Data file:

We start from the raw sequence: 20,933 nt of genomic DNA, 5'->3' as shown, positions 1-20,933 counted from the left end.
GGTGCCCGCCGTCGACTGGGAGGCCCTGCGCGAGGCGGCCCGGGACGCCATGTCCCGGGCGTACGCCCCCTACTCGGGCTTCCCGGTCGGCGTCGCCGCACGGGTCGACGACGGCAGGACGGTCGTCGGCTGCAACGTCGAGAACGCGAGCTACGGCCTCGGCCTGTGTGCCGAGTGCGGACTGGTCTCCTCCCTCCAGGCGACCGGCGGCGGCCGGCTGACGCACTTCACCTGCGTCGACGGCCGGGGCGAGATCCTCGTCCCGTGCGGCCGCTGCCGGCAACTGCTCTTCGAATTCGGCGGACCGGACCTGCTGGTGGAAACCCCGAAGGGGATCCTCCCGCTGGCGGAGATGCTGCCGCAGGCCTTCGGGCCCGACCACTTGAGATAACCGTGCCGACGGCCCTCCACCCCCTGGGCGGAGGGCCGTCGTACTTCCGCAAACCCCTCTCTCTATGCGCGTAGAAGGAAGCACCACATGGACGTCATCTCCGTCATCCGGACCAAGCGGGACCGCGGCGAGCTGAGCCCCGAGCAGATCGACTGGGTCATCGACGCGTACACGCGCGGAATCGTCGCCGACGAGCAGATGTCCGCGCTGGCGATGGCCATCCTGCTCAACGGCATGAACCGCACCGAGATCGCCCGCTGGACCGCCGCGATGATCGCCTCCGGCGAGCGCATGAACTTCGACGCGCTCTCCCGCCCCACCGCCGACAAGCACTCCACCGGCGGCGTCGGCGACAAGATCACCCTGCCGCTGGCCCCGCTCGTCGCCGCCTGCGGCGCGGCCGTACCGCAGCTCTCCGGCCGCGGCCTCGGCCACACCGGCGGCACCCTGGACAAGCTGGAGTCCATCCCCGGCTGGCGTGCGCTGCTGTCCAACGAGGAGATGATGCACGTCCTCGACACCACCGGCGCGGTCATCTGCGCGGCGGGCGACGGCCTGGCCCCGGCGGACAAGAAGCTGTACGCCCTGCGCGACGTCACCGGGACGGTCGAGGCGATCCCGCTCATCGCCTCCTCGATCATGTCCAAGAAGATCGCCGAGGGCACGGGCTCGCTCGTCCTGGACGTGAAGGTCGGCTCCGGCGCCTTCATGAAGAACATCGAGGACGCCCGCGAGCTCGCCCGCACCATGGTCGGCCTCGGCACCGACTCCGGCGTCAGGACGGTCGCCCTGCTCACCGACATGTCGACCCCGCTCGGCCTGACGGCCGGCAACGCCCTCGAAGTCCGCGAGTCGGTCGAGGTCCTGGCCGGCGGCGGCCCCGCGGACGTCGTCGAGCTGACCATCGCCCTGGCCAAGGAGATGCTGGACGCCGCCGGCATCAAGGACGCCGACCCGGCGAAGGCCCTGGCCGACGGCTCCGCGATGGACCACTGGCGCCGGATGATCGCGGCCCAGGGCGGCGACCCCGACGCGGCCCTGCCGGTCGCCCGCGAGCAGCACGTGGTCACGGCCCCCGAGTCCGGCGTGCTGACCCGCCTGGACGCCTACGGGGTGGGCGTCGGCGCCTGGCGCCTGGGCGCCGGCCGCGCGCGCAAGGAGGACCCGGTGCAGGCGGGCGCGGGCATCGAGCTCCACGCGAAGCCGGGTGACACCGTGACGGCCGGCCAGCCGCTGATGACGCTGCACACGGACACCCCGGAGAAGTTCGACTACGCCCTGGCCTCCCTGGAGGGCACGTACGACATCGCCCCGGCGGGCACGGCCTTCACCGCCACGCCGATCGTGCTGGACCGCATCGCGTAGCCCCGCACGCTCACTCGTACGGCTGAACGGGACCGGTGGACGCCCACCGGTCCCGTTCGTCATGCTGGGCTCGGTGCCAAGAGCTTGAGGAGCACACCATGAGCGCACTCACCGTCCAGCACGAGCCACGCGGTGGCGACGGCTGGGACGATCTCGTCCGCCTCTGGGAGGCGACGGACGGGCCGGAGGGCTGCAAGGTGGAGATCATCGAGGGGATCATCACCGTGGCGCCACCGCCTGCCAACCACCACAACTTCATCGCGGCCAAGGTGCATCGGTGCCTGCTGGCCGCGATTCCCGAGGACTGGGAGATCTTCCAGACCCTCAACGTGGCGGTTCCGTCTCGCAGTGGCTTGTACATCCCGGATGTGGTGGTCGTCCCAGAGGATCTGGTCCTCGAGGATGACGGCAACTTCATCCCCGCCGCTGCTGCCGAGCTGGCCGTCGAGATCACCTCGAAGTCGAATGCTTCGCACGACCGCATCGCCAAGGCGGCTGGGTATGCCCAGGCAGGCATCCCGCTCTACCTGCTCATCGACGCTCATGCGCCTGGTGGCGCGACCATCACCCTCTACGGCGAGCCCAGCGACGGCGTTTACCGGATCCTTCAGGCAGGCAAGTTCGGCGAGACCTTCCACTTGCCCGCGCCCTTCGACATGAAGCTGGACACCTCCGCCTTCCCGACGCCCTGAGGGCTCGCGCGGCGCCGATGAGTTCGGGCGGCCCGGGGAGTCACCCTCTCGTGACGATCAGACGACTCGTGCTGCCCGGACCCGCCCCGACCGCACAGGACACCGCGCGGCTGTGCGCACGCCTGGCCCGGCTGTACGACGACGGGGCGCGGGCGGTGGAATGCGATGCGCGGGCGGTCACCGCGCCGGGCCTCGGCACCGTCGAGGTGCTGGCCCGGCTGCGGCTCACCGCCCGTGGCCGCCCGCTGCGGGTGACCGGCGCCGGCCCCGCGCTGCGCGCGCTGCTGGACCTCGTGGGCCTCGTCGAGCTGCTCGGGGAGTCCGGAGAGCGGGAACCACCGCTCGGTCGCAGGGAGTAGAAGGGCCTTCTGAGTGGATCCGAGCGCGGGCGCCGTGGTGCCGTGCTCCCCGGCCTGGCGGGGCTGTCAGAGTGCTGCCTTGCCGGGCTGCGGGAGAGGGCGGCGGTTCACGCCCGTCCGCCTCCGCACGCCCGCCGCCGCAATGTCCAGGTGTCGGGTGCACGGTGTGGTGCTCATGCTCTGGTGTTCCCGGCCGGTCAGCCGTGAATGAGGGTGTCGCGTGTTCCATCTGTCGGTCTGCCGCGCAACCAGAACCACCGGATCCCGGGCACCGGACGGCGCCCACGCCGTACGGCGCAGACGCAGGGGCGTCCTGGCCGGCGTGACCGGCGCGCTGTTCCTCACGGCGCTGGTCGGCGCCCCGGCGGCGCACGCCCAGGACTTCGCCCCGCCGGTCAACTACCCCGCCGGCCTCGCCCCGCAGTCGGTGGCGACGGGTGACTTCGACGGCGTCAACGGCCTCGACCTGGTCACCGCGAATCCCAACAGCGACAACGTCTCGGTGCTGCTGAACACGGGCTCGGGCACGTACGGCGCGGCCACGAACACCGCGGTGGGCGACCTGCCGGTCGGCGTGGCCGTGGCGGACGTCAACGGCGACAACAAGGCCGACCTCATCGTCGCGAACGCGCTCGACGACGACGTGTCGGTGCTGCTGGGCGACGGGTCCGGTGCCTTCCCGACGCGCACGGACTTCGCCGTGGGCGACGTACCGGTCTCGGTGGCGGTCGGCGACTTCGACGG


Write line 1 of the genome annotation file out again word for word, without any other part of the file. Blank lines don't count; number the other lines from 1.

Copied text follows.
We start from the raw sequence: 20,933 nt of genomic DNA, 5'->3' as shown, positions 1-20,933 counted from the left end.